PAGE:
My advice for your spouse is this. Your husband can get your water, your food to eat while you nursing and everything you need while you’re breastfeeding. Breastfeeding is basically a full time job. So, having your partner do things around the house that you normally do or having him take care of the other children, like you normally do, is very helpful.
If you have a problem with the breastfeeding, try skin-to-skin, lay more in your bed. Take it easy on yourself, right after you had a baby you shouldn’t have to do a whole bunch of stuff, just take time to recover and concentrate on breastfeeding. Also, for all brand new moms, be aware that Day 3 to Day 5 after birth, when a lot of your hormones unexpectedly drop, it’s usually a very emotional time for us. It happens for all moms whether they breastfeed or not, and it’s ok and you’ll get through it. You can get weepy and cry for no reason. You have so many thoughts going in your head, so many thoughts of doubt. It’s ok to cry and it’s ok to feel like that. It’ll pass and your hormones will level out and you’ll be ok and you are not alone. There are a lot of other moms probably crying at the same time as you are crying, somewhere in the world.
I think that women, especially those who want to breastfeed, should know that it’s ok if it doesn’t happen. It doesn’t mean that you’re a bad mom. Sometimes, I feel like women feel a lot of pressure to do this because the medical society says it’s the best thing to do. But, if it doesn’t work out for you, or if you have to supplement your breast milk with formula, it doesn’t mean you are a bad mother. You’re taking care of your child one way or the other. You learn with children, that sometimes you have to do things to just take care of them and its ok if it’s not what you have originally planned to do.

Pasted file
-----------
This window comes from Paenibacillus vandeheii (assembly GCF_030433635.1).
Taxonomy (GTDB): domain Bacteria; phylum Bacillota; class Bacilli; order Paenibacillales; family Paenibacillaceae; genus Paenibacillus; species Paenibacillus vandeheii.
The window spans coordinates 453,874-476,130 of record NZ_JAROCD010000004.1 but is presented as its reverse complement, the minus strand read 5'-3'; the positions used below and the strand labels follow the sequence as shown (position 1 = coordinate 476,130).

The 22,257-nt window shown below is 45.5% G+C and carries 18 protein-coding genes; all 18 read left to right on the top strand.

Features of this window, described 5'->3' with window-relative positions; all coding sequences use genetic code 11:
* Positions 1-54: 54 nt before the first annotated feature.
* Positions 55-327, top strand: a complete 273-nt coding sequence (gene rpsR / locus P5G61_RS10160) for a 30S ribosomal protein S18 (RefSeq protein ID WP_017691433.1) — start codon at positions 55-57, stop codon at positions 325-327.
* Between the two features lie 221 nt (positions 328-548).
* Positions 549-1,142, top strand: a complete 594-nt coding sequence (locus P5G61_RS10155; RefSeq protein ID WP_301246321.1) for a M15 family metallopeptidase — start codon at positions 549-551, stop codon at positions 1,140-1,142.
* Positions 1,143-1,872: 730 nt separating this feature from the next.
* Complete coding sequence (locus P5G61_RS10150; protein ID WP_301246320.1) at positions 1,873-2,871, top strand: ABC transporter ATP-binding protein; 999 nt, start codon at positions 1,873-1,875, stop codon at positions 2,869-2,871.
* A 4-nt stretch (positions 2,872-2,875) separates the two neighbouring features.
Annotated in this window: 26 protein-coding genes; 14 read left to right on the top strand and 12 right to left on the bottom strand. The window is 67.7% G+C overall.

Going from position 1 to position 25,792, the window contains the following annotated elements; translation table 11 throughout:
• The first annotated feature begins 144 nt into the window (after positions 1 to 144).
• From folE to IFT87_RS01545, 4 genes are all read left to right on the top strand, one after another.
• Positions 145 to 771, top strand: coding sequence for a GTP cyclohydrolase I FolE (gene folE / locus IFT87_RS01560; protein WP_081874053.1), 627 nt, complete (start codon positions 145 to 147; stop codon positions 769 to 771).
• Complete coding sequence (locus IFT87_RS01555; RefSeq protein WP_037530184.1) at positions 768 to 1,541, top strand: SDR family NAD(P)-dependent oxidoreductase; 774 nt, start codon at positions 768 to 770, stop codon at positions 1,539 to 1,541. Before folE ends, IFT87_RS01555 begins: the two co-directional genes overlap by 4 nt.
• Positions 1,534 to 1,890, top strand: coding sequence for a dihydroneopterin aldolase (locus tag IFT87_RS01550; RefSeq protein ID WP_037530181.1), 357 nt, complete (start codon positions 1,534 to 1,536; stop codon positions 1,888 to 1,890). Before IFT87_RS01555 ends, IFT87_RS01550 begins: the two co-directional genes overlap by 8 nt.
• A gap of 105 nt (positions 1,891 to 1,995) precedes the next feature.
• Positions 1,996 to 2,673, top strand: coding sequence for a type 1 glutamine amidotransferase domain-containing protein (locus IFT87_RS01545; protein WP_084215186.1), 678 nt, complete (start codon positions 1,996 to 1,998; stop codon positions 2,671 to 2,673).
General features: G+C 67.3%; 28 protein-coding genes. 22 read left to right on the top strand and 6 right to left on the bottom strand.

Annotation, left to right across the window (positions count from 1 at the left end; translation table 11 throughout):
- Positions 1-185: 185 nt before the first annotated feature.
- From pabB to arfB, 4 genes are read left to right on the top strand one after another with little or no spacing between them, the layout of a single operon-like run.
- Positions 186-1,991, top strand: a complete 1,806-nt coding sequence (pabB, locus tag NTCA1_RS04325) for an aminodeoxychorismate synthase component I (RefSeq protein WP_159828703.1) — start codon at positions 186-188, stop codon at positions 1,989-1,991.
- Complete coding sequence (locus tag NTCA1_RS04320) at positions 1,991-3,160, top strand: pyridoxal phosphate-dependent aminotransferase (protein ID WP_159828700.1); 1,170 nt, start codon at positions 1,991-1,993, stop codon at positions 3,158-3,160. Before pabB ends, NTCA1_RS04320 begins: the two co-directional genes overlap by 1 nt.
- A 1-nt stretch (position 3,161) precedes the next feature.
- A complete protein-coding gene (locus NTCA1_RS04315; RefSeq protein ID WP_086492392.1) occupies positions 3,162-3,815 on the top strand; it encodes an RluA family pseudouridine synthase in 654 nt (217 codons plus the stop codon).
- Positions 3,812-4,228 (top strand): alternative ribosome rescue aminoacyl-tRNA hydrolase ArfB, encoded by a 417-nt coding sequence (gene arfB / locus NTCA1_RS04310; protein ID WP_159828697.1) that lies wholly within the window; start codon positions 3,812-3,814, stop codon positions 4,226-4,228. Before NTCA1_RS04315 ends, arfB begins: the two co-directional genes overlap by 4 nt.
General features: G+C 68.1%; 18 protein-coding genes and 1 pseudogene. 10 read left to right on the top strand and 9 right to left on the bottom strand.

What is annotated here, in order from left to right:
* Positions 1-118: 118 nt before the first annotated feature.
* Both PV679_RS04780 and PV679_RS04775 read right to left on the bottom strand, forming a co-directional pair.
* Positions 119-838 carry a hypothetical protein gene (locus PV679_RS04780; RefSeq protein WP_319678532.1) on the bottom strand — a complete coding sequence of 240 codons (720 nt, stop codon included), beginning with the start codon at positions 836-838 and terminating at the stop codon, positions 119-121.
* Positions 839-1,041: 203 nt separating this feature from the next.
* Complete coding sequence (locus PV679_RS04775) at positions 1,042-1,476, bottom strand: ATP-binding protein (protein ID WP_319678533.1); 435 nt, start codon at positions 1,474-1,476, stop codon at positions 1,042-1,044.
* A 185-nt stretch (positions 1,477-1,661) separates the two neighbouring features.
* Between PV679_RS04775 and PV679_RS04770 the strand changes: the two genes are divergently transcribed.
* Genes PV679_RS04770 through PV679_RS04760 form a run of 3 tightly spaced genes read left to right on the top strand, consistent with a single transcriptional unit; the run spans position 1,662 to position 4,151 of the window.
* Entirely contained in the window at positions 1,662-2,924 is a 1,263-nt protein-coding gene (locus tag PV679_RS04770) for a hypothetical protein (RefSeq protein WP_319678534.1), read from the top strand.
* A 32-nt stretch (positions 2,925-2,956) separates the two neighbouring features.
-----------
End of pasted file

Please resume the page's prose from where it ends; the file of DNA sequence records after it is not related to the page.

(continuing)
Do any of your sons use a pacifier?
My first son never used a pacifier. But my second son really likes to have something in his mouth. He usually had his fingers in his mouth and that is really a distraction to him, especially when he tries to sleep. We just use the pacifier to calm him down for sleeping time. I didn’t really want to use a pacifier with both my boys. I think that, if a baby is fussy and you put a pacifier in his mouth, when he/she is actually just wants to eat, than you kind of mess up your milk supply because you’re not feeding a baby and your body’s producing less milk at that time. So, if your baby is crying and fussy, maybe he needs to nurse more that day. So be it! The reason he wants to eat more is because he wants your body to make more milk, and if you just put a pacifier in his mouth, then your body is not going to make more milk.
Why do you think nature designed breastfeeding?
I don’t know. Animals have to feed their babies somehow. Maybe it’s because humans are meant to move around and it’s kind of food-on-the-go. Other mammals move around and they don’t just have the food supplies necessarily right there to feed their babies. Our babies are meant to be with us during the first couple years of their lives, so we have to have a food supply that is available all time. It’s the best answer I can think of right now.